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Deborah James’s co-presenter Lauren Mahon salutes the friend who taught her ‘to live and live well’

Lauren Mahon has run the gamut of almost every emotion you can think of in the past week. ‘You can ask me how I am feeling at any point during the day, and it will be different,’ the 37-year-old reflects.

‘There’s anguish and grief, numbness and shock, but also sheer elation, pride and gratitude at what Deb has achieved.’

Deb being Deborah James, the 40-year-old former deputy headteacher who was diagnosed with stage three bowel cancer just over five years ago. She courageously made it her mission to draw attention to the disease, which went on to become stage four and incurable.

Using the moniker ‘Bowelbabe’, she wrote a frank and fearless blog before becoming one of a trio of presenters bringing us the equally frank, often very funny and blisteringly honest BBC podcast You, Me And The Big C.

Lauren, a former social media manager who was diagnosed with breast cancer in 2016 aged 31, and the late Rachael Bland were the other two points of this powerhouse broadcasting triangle — their work has won countless awards — until Rachael’s tragic death from breast cancer in September 2018 at the age of 40, just six months after the podcast was launched.

Rachael’s widower Steve subsequently took her place, and the podcast has continued to go from strength to strength, even as Deborah navigated one cancer-related health crisis after another. ‘She has always been the comeback kid,’ as Lauren puts it.

BBC Radio 5 live presenter Rachael Bland (L), bloggers Lauren (Girl Vs Cancer) Mahon (M) and Deborah (BowelBabe) James (R), podcast You, Me and the Big C

Sadly not this time. In a heart-breaking post on social media earlier this week, Deborah revealed that she had run out of treatment options and was now receiving end-of-life hospice care at her parents’ home in Woking, Surrey. ‘Nobody knows how long I’ve got left,’ she wrote. Showing the lack of self-pity that has characterised her journey, she urged readers to do something positive to ‘see her out’ by donating to her cancer research fund.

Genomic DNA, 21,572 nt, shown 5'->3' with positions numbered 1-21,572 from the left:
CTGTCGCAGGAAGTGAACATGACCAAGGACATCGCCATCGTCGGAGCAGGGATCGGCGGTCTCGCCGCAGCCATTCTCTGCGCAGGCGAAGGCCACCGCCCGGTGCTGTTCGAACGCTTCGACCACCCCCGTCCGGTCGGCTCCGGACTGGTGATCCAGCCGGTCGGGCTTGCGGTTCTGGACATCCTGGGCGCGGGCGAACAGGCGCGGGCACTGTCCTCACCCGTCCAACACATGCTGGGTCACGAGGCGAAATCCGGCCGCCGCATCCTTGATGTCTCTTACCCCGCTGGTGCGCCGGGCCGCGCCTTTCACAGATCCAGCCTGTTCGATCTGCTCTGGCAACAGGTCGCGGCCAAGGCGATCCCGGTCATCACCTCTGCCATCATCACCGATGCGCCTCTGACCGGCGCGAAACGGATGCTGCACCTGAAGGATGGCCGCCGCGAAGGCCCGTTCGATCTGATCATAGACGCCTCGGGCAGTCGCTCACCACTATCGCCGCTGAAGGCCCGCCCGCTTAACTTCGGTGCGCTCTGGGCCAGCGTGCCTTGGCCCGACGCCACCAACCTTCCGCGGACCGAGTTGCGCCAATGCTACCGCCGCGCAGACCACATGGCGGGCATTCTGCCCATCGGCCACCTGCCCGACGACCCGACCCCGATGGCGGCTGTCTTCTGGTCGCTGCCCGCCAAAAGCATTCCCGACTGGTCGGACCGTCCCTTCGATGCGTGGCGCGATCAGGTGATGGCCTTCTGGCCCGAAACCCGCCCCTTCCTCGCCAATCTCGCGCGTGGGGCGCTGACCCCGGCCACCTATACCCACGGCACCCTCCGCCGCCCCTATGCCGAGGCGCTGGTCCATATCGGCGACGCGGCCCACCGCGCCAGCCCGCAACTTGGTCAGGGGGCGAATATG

She had hoped to raise £250,000 but, at the time of writing, the sum had surpassed £5 million, with the Duke and Duchess of Cambridge among those to donate and pay tribute to her bravery.

On Thursday, it was announced that Deborah would be made a dame in recognition of her tireless work.

Little wonder that Lauren’s eyes fill up —as they do frequently during our interview — when she contemplates her friend’s legacy. ‘I’m so proud of her,’ she says. ‘Her work has saved so many lives already, but she will save and prolong so many more because of this money.’

Of the damehood, Lauren says: ‘Of course Deb is a dame — it’s like she was born to be. It’s a great testament to all she has achieved and what she means to everyone. I couldn’t be prouder of her.’

Lauren Mahon has run the gamut of almost every emotion you can think of in the past week (pictured with Deborah)

Lauren Mahon has run the gamut of almost every emotion you can think of in the past week (pictured with Deborah)

Nonetheless, it is a bittersweet achievement, not just for Deborah’s family — her parents, sister, brother, husband Sebastien Bowen and children Hugo, 14, and Eloise, 12 — but for all those who knew her well.

Lauren is among them, for while she first met Deborah only four years ago, their shared experience forged a unique and unbreakable bond.

‘We’ve been through something so powerful together — what we have created with the podcast has changed the way cancer is talked about and experienced in the UK,’ Lauren says. ‘The thing I’m really struggling with is that Rachael, Deb and I started this together as a threesome and the prospect of not having either of them around is difficult. I can’t get my head around it.’

That’s all too evident, with Lauren veering from disbelief to tangible grief as she reflects on the events of the past few days.

‘It’s such a weird space to be in,’ she says. ‘I feel like I am mourning someone who is not yet gone. I am not in denial, but at the same time there is this disbelief that this really is it.’

Monday marks five years since Lauren was given the all-clear — an important milestone, although she takes nothing for granted.

Deb being Deborah James, the 40-year-old former deputy headteacher who was diagnosed with stage three bowel cancer just over five years ago. She courageously made it her mission to draw attention to the disease, which went on to become stage four and incurable

Deb being Deborah James, the 40-year-old former deputy headteacher who was diagnosed with stage three bowel cancer just over five years ago. She courageously made it her mission to draw attention to the disease, which went on to become stage four and incurable

Charismatic and down-to-earth, Lauren had a carefree girl-about-town life in her native London when she found a lump in her breast in May 2016. She let it be, hoping it would go away, until a friend urged her to get it checked.

A few weeks later, she was sitting in a breast clinic getting her diagnosis: she had stage three cancer and an aggressive 2.8cm-long tumour.

‘I knew it was a process I had to get through,’ she says. Months of gruelling chemotherapy, radiotherapy and a lumpectomy followed. By the time she was given the all-clear, she had set up GirlvsCancer, a vivid, honest and relatable blog platform where women can share their stories.